Posted by: Valentino Radman | January 13, 2010

Laocoön and his sons

Magnificent sculpture, rediscovered (that is – excavated) in Renaissance. There are two versions why he and his sons were punished so cruelly. According to the first one, Laocoön offended god Apollo by breaking his oath of celibacy in Apollo’s sanctuary. Thus, he and his twin sons, were crushed to death by two giant sea serpents, sent by Apollo.
I don’t know how could Laocoön have lived in celibacy, in the first place, if he had two legitimate sons with his wife…but who am I to pose redundant questions?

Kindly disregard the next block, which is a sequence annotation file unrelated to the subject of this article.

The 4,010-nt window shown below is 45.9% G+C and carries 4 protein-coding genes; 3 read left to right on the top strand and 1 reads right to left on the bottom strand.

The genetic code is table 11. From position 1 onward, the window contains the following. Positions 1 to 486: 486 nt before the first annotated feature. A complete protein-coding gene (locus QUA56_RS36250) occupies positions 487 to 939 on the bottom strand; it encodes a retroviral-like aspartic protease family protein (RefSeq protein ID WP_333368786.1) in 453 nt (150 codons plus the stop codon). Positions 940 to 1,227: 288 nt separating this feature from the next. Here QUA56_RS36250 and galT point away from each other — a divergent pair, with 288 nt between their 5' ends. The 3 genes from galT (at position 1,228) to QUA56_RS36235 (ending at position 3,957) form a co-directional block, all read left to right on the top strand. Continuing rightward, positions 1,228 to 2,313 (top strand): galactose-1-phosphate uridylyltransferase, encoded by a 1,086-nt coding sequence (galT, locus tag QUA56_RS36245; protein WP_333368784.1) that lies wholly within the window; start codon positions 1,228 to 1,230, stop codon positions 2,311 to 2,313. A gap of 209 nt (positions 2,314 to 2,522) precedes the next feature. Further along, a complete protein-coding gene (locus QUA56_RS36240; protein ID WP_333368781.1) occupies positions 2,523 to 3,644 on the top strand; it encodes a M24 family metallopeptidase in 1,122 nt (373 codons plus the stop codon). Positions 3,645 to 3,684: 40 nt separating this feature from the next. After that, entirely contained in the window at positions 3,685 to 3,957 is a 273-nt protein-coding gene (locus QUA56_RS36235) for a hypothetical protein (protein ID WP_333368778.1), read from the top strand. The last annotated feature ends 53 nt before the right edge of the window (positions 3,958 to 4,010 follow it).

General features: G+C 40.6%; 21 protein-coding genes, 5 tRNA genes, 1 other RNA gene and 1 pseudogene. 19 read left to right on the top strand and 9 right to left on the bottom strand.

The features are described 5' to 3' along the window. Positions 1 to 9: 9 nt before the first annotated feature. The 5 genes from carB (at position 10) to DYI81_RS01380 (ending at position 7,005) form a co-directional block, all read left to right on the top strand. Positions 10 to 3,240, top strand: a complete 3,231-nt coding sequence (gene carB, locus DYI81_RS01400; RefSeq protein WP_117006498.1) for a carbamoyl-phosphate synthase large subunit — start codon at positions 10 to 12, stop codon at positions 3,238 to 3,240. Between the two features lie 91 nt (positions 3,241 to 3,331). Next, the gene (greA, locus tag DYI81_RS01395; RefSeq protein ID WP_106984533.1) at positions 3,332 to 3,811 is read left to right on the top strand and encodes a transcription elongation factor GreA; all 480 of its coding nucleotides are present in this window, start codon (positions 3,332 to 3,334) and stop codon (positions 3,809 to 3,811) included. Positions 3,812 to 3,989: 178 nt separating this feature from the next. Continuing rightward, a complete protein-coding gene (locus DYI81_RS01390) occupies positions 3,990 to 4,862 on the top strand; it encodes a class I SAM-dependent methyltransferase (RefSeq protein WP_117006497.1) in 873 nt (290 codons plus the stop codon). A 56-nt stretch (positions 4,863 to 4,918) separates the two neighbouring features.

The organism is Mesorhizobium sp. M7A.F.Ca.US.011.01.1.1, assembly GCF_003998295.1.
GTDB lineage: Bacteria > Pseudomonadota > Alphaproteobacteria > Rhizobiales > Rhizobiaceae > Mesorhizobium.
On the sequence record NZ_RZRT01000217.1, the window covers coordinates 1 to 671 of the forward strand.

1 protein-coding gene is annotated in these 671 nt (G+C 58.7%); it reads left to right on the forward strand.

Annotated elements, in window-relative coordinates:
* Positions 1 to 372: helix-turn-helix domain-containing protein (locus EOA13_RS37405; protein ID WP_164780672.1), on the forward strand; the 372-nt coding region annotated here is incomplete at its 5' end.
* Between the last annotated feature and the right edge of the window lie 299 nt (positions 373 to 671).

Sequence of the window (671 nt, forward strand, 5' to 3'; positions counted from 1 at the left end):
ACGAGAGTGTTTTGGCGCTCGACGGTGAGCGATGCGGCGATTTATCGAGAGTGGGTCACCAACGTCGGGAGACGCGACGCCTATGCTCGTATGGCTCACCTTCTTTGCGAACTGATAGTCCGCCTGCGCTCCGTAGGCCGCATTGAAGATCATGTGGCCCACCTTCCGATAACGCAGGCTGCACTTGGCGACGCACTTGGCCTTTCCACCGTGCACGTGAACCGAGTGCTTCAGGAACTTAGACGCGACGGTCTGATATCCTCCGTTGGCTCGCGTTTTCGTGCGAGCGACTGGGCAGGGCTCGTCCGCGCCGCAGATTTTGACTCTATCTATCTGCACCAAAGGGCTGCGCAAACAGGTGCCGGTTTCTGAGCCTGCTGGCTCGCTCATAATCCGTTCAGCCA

A much better-known reason for his punishment was that he had warned the Trojans against accepting the Greek’s wooden horse. This monumental sculpture influenced many famous sculptors form Renaissance on, for instance Michelangelo  (compare the central figure with M’s Rebellious Slave and Dying Slave). Some even say that Michelangelo himself made this sculpture.

The question remains open since he  definitely had all the skills and ingeniosity required for executing the work of this caliber.

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